As a kinesiologist I specialise in stress and anxiety reduction and I often find it more beneficial than the counselling services I provide to my clients. 

    You can visit my website www.affinitywellness.com.au for more information on kinesiology for stress reduction. 

  • 3

    Thanks

    Passionate about the counselling field, and how we can constantly improve ourselves to be the best we can be. I have ten years experience working … View Profile

    Stress can be managed, and it starts with identifying the sources of stress in your life. Looking at your habits, attitudes and excuses can help to identify these sources of stress.  Unitil you accept responsibility for the role you play in creating or maintaining it, your stress level will remain outside your control.  A stress journal is a great way for you to start noticing the stressors in your life and the way you deal with them, whenever you feel stressed, keep a track of it, in your journal.  As you keep a daily log you will begin to see  patterns and themes. you can write down:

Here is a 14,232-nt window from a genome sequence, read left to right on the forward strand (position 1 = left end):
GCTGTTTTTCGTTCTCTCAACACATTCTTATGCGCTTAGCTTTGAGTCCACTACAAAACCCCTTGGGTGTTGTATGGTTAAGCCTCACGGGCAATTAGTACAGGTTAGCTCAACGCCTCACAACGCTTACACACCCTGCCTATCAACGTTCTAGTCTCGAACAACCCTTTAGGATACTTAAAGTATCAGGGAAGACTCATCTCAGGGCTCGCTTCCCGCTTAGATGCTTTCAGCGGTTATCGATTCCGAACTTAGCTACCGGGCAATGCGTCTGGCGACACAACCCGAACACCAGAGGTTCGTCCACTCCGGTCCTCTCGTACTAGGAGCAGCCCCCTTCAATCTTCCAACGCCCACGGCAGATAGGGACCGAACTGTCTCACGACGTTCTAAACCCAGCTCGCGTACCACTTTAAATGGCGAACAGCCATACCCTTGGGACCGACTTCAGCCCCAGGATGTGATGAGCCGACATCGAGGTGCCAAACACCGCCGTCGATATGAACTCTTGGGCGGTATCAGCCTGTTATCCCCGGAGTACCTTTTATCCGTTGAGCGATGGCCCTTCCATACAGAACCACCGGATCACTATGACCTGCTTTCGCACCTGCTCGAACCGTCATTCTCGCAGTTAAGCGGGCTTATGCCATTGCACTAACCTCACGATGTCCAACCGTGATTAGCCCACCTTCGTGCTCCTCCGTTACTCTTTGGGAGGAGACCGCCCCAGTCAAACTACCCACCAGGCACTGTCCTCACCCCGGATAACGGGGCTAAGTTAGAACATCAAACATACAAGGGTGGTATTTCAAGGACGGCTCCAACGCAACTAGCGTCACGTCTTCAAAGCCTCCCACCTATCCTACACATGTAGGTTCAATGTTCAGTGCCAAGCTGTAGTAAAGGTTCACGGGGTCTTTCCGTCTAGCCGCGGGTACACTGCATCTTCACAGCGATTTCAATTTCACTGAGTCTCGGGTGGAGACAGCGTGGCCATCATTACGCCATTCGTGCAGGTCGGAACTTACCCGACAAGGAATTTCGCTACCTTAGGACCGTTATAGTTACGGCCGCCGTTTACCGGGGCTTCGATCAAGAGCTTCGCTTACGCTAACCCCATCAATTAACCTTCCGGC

.  What caused your stress
    .  How you felt both physically and emotionally
    .  How you acted in response
    .  What you did to make yourself feel better
    Your journal will help you identify how you cope with stress, whether it is healthy or unhealthy or helpful or unproductive?  Unfortunately many people cope with stress in a way that makes the problem worse.  Unhealthy way of coping with stress cause damage in the long run:
    .  Smoking                                      .  Over eating